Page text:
“For all those who thought E.B. White was coming. Sorry, I’m the black one. As you can see, I’m not white and I’m not dead.”
Talented artist and illustrator E.B. Lewis discussed process versus product for his NJ-SCBWI keynote. He opened with some humor but then got to serious business.
He has a strong work ethic and told the audience that a person was only an artist if they spent each day producing art. It takes no less than 10,000 hours to become an expert in your craft. If you’re counting, that’s nearly 5 years straight of 40-hour work weeks, no breaks, no vacation.
Work is just that–work. It shouldn’t be easy. But you should love the work. If you don’t, then maybe you’re just fooling yourself into believing you’re something you’re not. Some people say they don’t have the inspiration. “I don’t understand that. I can’t step out of my bed without falling over a juicy piece of inspiration.” (Note to Mr. Lewis: I’m the one who tripped over your portfolio case. How’s that for falling over juicy inspiration?)
Mr. Lewis claims that once he finishes a painting, he admires it. He loves it–for about two hours. Then he hates it. For him, it’s all about the process of creating. He isn’t happy until he is creating once again, improving upon his last accomplishment, trying something new. “As soon as an artist knows their style, they’re dead in the water,” he said. Because your style is something that should be evolving. You’ve got to work hard, you’ve got to better yourself. If you’re satisfied, perhaps you aren’t a true artist.
He gave us some background on his childhood. “When I visit schools, I tell the kids that I failed 3rd grade. It levels the playing field. ‘Wow, E.B. Lewis failed!’ the kids say.” The children immediately understand that if Mr. Lewis was able to become an artist, they, too, can reach their goals.
Mr. Lewis attended a small, old school with fireplaces in every classroom. One day during math class, he crawled up the fireplace. Remember how the girl in A Christmas Story pointed shyly toward Flick, outside, tongue frozen to the flagpole? Well, the whole class pointed shyly up the fireplace when the teacher asked where Earl had gone.
Then on career day, a classmate said he wanted to become a doctor. That boy received a lot of attention. E.B. wanted that same kind of attention, so he raised his hand. His teacher pushed it down. He raised it again. Finally, he was able to answer. “I want to be a lawyer,” he said, not because he really wanted to, but because he thought everyone would admire his aspirations. Instead, they all laughed, including the teachers. No one thought E.B. Lewis would amount to anything.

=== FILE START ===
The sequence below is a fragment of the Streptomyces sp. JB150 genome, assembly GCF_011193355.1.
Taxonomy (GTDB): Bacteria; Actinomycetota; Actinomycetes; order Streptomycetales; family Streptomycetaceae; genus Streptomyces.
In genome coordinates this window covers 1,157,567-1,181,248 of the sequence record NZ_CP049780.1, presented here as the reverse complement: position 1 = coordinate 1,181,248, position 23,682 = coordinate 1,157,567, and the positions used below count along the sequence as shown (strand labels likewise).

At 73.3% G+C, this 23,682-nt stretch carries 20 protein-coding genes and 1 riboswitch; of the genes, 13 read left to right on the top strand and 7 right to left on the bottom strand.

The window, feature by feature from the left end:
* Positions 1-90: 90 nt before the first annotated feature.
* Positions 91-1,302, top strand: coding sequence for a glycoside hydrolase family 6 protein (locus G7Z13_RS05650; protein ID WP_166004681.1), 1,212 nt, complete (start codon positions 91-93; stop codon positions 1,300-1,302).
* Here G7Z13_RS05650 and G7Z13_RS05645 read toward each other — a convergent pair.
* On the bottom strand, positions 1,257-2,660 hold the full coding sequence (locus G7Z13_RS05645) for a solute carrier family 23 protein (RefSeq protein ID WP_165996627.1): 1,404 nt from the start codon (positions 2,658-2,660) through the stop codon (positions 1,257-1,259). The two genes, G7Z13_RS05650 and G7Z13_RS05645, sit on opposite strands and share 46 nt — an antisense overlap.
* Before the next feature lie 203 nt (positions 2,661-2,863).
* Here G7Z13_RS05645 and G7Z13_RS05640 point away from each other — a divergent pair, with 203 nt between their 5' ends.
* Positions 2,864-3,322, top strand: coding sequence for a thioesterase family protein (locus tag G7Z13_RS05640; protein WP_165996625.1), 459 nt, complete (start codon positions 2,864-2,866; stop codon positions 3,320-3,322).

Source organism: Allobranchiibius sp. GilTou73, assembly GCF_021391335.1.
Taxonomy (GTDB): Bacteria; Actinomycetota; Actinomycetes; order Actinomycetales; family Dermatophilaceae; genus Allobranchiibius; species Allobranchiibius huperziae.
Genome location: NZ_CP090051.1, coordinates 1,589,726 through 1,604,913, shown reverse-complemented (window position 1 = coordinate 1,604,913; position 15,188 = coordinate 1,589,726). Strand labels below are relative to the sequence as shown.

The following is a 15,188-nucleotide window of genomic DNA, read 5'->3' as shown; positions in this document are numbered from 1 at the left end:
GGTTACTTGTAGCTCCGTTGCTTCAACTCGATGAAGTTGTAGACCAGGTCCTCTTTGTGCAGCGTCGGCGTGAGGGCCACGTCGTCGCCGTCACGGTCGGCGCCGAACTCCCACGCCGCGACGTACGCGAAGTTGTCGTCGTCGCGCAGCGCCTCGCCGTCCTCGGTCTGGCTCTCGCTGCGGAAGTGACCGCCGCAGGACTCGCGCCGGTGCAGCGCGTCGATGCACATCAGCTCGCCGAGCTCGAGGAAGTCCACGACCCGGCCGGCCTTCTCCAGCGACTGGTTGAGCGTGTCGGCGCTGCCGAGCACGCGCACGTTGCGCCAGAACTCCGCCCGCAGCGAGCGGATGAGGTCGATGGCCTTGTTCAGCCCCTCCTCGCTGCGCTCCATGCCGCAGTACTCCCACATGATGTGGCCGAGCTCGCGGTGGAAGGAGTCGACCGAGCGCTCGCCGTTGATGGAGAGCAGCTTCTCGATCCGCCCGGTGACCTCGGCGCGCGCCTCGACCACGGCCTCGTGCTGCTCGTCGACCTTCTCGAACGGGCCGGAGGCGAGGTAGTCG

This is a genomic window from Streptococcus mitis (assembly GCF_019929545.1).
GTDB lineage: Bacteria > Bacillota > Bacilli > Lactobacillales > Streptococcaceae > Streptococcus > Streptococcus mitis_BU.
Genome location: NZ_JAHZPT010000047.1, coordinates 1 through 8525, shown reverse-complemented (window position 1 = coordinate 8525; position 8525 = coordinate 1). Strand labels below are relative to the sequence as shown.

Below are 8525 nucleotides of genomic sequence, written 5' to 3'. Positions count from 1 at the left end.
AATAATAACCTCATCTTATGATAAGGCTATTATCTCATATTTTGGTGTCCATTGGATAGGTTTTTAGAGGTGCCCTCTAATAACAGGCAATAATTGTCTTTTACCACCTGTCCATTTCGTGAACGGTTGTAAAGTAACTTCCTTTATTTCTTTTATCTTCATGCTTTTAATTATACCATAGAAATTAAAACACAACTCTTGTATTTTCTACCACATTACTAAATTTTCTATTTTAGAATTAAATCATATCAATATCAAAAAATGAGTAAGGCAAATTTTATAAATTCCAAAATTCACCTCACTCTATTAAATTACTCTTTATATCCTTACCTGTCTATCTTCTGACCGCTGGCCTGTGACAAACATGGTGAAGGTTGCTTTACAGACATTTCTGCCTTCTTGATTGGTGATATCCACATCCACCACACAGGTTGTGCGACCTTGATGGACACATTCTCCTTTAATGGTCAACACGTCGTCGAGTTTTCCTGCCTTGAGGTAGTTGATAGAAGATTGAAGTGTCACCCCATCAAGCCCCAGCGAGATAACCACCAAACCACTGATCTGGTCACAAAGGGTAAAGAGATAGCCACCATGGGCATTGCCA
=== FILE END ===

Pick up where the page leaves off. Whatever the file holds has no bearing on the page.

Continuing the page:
So E.B.’s uncle decided to take a special interest in his nephew. Every Saturday afternoon for years, his uncle drove him to art class because he knew E.B. loved to draw. His uncle told him that artists were the critical thinkers of society, and very well read, so he gave E.B. a new book to read every week. This man connected E.B. Lewis to his passion.
E.B. began his career as a fine artist. He would take photographs of his subjects, but from far away, hidden, with a telephoto lens, because as soon as someone knows their picture is being taken, they no longer act naturally. They’re no longer in the moment.
His work appeared on the cover of a magazine and a few days later he got a call from someone in the children’s book industry, asking if he’d like to illustrate a book. He said no. Why not? “Because I’m a fine artist, not an illustrator.”
What’s the difference? A fine artist solves their own philosophical problem. An illustrator solves someone else’s problem.
However, that art director was persistent and encouraged E.B. to go to the children’s section of the library. Mr. Lewis soon realized that some of the most ground-breaking artistic work was being published in children’s books. He called back and agreed to illustrate.
Over the past 14 years, Mr. Lewis has illustrated 47 books at the rate of about 3/4 books a year. He has won the Coretta Scott King illustrator award four times. He won a Caldecott honor for Coming on Home Soon. He works with 14 different publishers and is currently booked through 2014. (That’s right, five years in advance. But I’m taking special note of the lucky number 14.)
He is one of the few illustrators who travels to meet with his editor and art department to discuss a book at the early stages. He likes to create a brain trust in the beginning. He starts with thumbnail sketches and this begins the dialogue. Then he enlarges the sketches to a dummy and adds the words. He researches photos in the library and uses a model, often combining both photographic guides to create the end result.
“I have a love of the process, the doing. For me, that’s all there is.”
How lucky for us. We get to enjoy the fruits of his labor.